Here at Crime Fiction Lover we know that covering Theakston Old Peculier Crime Writing Festival is a tough gig. You only have to look at some of our previous coverage to know it is not a mission for the faint hearted or the lily-livered. So, we sent three times crime writing festival veteran and Crime Fiction Lover contributor Catherine Turnbull to Harrogate with orders to keep a clear head and her wits about her, no matter what temptation was thrown her way.
Writers don’t get out much, right, and nor do their readers if they are doing their job properly. So, that must be the reason why these naturally reclusive types get together annually for the crime party of the year on the pristine lawns of the Old Swan Hotel. The crime scribes say they find the socialising more exhausting than writing, but like the pros they are, they rise to the occasion. It’s a giddy rammy of the scribbling classes, happy to welcome readers into the fray, watchful young publicists, eagle-eyed agents and a small galaxy of mega-stars (most of them willing to be selfie-snapped).
It’s like entering another part of the solar system up the hotel drive, straight into the buzz that will keep its momentum for 48 hours of panels, special guest slots, incident rooms, book signings and publisher parties and lots of unexpected encounters and happenings.
My first party was hosted by HarperCollins to celebrate its 200th anniversary and its debut showing of its outdoor Agatha Christie Exhibition of rare images and documents from its archive (she was published by Collins). One photograph and headline caught my eye: ‘You know I am not usually a party woman.’ And the explanation that despite her protestations Christie attended a number of parties thrown for her by William Collins. She wrote to tell him what a very enjoyable time she had even though she wasn’t usually a party woman. But everyone was so nice.
Things haven’t changed that much then…
Of course Harrogate kicks off with an opening party to celebrate the Theakston’s Old Peculier Crime Awards. The novel of the year was won by Chris Brookmyre for Black Widow.
Special guest Lee Child was honored with the outstanding contribution award. The genial tall man, who charmed everyone he met during the weekend, was bowled over when he met a real-life Jack Reacher – a military policeman who is six-foot-seven, like his fictional hero.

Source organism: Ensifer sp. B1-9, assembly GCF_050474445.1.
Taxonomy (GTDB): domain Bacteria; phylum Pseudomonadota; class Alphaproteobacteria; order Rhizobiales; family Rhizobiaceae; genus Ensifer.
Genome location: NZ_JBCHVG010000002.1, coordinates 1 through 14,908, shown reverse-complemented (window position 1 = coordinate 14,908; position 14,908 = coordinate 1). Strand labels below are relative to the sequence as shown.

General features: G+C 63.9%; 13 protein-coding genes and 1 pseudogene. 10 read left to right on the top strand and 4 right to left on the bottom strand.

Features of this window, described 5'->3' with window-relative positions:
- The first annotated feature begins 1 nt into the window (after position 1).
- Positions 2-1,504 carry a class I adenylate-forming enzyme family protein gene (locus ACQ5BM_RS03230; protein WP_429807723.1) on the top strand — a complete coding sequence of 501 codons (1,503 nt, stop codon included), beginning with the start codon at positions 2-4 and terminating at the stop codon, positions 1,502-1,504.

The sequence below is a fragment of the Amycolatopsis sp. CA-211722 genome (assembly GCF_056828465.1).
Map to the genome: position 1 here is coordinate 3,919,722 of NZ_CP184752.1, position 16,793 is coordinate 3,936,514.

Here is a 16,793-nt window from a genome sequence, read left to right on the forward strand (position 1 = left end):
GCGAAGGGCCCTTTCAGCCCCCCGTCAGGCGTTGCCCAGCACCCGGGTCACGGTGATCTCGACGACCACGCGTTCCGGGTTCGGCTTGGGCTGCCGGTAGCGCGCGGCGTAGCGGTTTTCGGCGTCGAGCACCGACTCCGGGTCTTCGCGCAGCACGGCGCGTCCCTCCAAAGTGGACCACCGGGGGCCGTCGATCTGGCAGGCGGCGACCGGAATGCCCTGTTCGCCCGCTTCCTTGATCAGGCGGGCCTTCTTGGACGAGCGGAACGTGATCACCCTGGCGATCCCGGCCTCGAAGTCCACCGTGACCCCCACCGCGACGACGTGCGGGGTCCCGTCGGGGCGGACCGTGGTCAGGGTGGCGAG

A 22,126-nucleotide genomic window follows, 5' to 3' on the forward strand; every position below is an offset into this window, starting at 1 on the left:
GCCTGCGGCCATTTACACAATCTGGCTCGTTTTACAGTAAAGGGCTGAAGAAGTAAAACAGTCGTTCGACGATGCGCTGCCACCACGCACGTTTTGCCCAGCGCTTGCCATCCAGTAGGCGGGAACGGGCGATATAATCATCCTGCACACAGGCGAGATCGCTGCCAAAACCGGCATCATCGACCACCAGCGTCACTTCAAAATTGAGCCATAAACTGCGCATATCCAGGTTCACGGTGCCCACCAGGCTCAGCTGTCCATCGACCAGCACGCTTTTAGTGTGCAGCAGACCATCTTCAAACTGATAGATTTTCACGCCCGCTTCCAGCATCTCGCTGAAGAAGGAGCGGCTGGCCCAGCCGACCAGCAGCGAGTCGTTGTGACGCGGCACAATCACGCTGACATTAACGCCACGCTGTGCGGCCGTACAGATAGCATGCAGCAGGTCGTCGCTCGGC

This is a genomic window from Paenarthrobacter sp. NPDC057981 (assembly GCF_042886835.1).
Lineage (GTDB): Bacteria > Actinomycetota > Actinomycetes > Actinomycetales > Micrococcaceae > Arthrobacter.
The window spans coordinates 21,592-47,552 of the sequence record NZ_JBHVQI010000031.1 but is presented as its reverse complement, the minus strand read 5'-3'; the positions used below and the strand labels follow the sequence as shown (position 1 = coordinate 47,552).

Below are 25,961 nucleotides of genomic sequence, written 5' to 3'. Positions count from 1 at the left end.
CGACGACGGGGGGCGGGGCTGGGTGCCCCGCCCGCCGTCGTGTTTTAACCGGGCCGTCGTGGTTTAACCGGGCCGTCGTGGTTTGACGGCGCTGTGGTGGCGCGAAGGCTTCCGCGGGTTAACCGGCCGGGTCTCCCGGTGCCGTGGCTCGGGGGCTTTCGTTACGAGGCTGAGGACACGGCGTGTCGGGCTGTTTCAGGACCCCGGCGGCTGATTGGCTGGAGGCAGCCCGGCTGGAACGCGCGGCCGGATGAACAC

Lt Col Mark John is a fan of his literary doppelganger, Jack Reacher and the meet-up was organised by Lt Col John’s regiment, who wanted to mark his move from Command of 1 RMP at Catterick Garrison in Yorkshire. He said: “I have always been a very big fan of Lee’s novels and obviously I feel a connection with the Jack Reacher character. I keep an eye out for new releases and I’m keen to read the latest offering.”
Child was scouting opinions from everyone from readers to writers as he’s chair of the festival programme next year. He was asked if he could get Reacher actor Tom Cruise to appear in 2018.
Celebrations for the 30th anniversary of Rebus with Ian Rankin decamped to the bigger venue of the Royal Hall. I’ve been to a recent Rebus event so went to a brilliant thriller writing masterclass with author Isabel Ashdown and editor Sam Eades. Top tip: Take your characters to the cliff edge.
There were plenty more exciting happenings off the programme, such as Noir at the Bar, a fringe event that sees readings at the Blues Bar and a burlesque performance by the Slice Girls, a line-up of basque-wearing crime writers.
The biggest book-signing queues were around 90 minutes long and readers queued for selfies too with Granchester actor Robson Green and author James Runcie, and also Vera actors Brenda Blethyn and Kenny Doughty and writer Ann Cleeves.
But back to the programme and the highlights and top quotes I admired or just found hilarious…
Val McDermid’s pick of new talent session is always packed as her ‘ones to watch’ are a sure-fire list of the stars of the future. This year’s are Fiona Cummins, Joseph Knox, Jane Harper and Kristen Lepionka.
Fiona Cummins discussing why she took up writing: ‘I was a show biz journalist, but there comes a time when being in a hotel room with George Clooney just doesn’t cut it any more.’
McDermid’s reply : ‘Do you know George Clooney personally then… because if you do, do you think you get an espresso machine for the green room?’